KINGSPORT — More college scholarships will be going out to future Sullivan North High School graduates, thanks to a trust fund set up by the late Bill Neil.
The amount is almost $127,000.
The former Sullivan County commissioner and owner of Neil Supply Co. on Bloomingdale Pike before he died in 2003 set up trust funds for family members and the school system, earmarking the school money for North scholarships.
Neil served on the 24-member commission at the same time as North Principal Richard Carroll.
“This is something that could benefit a lot of kids for a long period of time,” Carroll said Friday.
“I knew Bill Neil for many, many years, and he was a great, great guy,” Carroll said. “He supported Ketron High School for many, many years, He supported North High School.”
Carroll said Neil would loan North free use of equipment needed for work there.
In one of the last steps in getting the money into a scholarship fund or trust, the Sullivan County Board of Education voted 7-0 Tuesday night to accept a proposed settlement of $126,987.13 from the William Neil Estate Trust to be earmarked for college scholarships for Sullivan North students.
A judge still must approve the settlement.
Board attorney Pat Hull said the school system was the last party to agree to the proposed settlement from the trust — the rest being his remaining child and grandchildren, who hadn’t yet collected their trust funds.
Hull and Carroll said the settlement of the estate has taken a long time and a lot of money, with Carroll saying initially the amount was to have been much larger.
However, Hull said inheritance taxes ran about $1 million, and the administrator spent another $750,000 cleaning up various Neil-owned properties to prepare them for sale. A tough real estate market in recent years also meant lower sales prices.
“There certainly was a time I didn’t think we’d get anything,” Hull said.
Neil’s children were to receive $1 million each and five grandchildren up to $100,000 each, half that amount dependent on getting a college degree by age 24, Hull said.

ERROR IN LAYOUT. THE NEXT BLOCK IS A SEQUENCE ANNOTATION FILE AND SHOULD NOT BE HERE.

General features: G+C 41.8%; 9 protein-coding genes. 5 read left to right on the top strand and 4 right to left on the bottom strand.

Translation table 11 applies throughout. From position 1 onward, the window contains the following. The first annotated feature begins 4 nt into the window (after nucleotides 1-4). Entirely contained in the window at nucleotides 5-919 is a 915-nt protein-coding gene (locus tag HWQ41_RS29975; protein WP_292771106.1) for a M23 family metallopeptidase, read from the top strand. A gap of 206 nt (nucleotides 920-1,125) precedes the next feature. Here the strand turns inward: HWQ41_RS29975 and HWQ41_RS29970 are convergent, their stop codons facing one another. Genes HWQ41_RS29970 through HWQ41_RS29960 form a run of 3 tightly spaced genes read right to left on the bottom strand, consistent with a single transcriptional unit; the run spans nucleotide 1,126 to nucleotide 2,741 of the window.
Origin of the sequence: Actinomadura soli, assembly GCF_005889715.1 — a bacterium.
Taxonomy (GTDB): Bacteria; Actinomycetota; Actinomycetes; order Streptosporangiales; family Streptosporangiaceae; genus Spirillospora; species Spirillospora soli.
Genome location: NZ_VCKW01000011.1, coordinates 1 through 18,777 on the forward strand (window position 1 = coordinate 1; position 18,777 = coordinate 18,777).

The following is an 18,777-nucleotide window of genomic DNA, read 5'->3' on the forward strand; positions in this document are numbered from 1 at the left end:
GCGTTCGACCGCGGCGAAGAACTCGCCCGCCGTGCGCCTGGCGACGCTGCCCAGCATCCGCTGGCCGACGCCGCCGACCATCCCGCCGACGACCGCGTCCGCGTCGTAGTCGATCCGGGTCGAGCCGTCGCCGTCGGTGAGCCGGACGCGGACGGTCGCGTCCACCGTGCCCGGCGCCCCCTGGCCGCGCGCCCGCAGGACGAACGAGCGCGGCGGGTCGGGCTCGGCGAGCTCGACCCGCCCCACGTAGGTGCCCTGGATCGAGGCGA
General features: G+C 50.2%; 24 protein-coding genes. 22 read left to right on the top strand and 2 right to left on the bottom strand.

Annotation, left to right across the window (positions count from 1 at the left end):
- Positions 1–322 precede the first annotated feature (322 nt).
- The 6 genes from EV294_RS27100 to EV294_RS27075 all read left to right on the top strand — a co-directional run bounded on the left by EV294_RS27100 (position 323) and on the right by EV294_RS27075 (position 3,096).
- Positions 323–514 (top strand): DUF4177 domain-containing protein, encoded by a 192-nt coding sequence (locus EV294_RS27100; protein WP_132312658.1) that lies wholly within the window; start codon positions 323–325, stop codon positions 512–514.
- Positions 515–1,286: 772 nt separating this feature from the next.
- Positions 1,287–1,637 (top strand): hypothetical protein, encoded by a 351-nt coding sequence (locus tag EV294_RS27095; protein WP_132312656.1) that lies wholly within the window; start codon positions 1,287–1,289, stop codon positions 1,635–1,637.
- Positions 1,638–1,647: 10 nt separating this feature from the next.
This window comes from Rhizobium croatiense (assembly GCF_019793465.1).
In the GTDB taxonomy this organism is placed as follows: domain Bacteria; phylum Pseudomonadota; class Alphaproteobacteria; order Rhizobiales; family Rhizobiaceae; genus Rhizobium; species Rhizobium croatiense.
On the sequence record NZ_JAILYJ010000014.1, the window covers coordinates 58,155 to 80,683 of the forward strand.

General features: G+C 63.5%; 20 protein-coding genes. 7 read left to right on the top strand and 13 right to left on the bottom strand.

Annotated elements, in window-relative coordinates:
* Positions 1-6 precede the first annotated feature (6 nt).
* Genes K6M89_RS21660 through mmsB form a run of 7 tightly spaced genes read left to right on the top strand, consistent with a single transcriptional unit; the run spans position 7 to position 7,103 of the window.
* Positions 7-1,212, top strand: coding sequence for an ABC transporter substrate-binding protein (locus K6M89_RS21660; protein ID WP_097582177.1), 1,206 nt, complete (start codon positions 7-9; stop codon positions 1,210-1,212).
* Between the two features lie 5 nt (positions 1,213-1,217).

However, complicating things was that one child got ill and died with lots of expenses a few years after the father. In addition, some grandchildren didn’t get a college degree in time and thus forfeited part of their share of the money, which along with some leftover money from the deceased child went to the school system’s share.
In the end, Hull said, Regions Bank and the Holmes and Stice law firm handling the estate were able to fund everything at about 42 percent, not 100 percent.
Only two grandchildren are left who haven’t turned 25, one 15 and one 19, but Hull said bank officials assure him they would get the roughly $42,000 each coming to them regardless of their collegiate careers.
All remaining heirs have signed off on the settlement, which must go before a judge for final approval.
“We could come out worse,” Hull said, adding that a judge could approve or amend the settlement without BOE approval.
After questions by BOE member Jim Kiss of Bloomingdale, Director of Schools Jubal Yennie said the money likely would be handled through North. Hull said he wasn’t sure if a trust fund in the school or simply a dedicated account was needed.
In addition, the number and size of scholarships to be given out and when they would begin also must be determined, Yennie and Hull said.
However, Yennie said Friday he hoped the Neil scholarship or scholarships would start for the Class of 2013.
“We’re happy to get whatever the amount is,” Carroll said of North, which administers three other scholarship programs. “To me, that’s the way it ought to be. We know the kids and who is deserving of it.”